The Francis Crick Institute
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MET-EGFR dimerization in lung adenocarcinoma is dependent on EGFR mutations and altered by MET kinase inhibition

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journal contribution
posted on 2020-10-15, 10:01 authored by Elena Ortiz-Zapater, Richard W Lee, William Owen, Gregory Weitsman, Gilbert Fruhwirth, Robert G Dunn, Michael J Neat, Frank McCaughan, Peter Parker, Tony Ng, George Santis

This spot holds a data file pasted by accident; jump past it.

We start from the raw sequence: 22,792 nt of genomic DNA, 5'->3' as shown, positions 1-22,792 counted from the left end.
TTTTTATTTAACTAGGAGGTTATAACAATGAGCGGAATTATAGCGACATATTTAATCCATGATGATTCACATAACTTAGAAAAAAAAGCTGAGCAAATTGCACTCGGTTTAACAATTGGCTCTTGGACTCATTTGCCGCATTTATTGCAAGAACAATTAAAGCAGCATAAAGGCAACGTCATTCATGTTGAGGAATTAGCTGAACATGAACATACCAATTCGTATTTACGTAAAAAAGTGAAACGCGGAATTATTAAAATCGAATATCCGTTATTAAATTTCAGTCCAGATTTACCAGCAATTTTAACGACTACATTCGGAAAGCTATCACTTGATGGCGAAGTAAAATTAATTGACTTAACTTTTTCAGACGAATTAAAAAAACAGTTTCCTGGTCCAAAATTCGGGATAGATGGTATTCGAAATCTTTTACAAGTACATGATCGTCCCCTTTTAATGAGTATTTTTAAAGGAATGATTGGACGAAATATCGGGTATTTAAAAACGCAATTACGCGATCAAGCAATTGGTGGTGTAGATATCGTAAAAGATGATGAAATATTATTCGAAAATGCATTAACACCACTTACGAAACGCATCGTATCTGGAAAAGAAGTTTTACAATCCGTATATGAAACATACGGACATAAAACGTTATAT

Advanced lung cancer has poor survival with few therapies. EGFR tyrosine kinase inhibitors (TKIs) have high response rates in patients with activating EGFR mutations, but acquired resistance is inevitable. Acquisition of the EGFR T790M mutation causes over 50% of resistance; MET amplification is also common. Preclinical data suggest synergy between MET and EGFR inhibitors. We hypothesized that EGFR-MET dimerization determines response to MET inhibition, depending on EGFR mutation status, independently of MET copy number. We tested this hypothesis by generating isogenic cell lines from NCI-H1975 cells, which co-express L858R and T790M EGFR mutations, namely H1975L858R/T790M (EGFR TKI resistant); H1975L858R (sensitized) and H1975WT (wild-type). We assessed cell proliferation in vitro and tumor growth/stroma formation in derived xenograft models in response to a MET TKI (SGX523) and correlated with EGFR-MET dimerization assessed by Förster Resonance Energy Transfer (FRET). SGX523 significantly reduced H1975L858R/T790M cell proliferation, xenograft tumor growth and decreased ERK phosphorylation. The same was not seen in H1975L858R or H1975WT cells. SGX523 only reduced stroma formation in H1975L858R. SGX523 reduced EGFR-MET dimerization in H1975L858R/T790M but induced dimer formation in H1975L858R with no effect in H1975WT. Our data suggests that MET inhibition by SGX523 and EGFR-MET heterodimerisation are determined by EGFR genotype. As tumor behaviour is modulated by this interaction, this could determine treatment efficacy.